Science Serving Maryland's Coasts

Linda Hastings Hopkins, Dickinson College

Class Year: 
1991

Project Title: 

Effects of Turbulence on Prey Capture Rates of Chrysaora quinquecirrha

Abstract:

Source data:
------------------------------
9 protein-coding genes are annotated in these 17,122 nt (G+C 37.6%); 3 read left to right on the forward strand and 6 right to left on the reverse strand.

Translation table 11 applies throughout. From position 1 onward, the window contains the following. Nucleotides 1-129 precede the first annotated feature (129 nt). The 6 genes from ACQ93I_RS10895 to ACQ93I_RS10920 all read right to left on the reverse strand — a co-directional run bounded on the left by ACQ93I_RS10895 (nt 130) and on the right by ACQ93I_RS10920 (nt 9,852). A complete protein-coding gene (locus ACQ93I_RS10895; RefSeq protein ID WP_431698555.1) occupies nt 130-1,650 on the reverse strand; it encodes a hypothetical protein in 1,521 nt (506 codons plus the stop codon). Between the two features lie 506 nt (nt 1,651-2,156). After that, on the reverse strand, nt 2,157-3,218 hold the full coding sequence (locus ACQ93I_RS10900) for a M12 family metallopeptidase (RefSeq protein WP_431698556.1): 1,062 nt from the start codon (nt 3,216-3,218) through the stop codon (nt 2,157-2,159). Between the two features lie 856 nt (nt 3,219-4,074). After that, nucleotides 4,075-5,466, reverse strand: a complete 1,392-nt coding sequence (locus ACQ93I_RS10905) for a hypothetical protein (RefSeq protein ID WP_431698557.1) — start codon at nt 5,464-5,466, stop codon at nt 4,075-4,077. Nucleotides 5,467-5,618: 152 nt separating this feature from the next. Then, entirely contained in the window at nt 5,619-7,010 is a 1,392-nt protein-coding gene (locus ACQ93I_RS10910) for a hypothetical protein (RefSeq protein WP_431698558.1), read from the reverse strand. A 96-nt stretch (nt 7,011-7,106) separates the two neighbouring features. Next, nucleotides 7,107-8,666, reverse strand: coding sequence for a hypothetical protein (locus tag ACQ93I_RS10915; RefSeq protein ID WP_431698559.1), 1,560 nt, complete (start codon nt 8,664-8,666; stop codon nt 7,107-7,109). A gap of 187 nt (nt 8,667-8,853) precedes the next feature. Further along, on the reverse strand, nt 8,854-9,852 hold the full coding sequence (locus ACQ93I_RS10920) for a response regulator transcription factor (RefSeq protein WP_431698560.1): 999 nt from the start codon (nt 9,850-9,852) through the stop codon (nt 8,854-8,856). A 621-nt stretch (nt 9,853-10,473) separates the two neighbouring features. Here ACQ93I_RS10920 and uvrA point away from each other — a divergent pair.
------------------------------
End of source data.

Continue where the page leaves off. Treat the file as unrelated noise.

Contact rates between planktonic predator and prey are a function of the relative densities and velocities of predator and prey. Recent theories have postulated that small scale turbulence increases the contact rate between the animals by increasing their relative velocities. We explored this theory using the Sea Nettle, Chrysaora quinquecirrha, as the predator and the Brine Shrimp, Artemia salina, as the prey. Sea nettles were exposed to three turbulence levels in a constant density of brine shrimp. Although the large and medium animals did not show a significant decrease, the smaller (1.5-2.7 cm bell diameter) sea nettles captured more prey in the turbulent environment.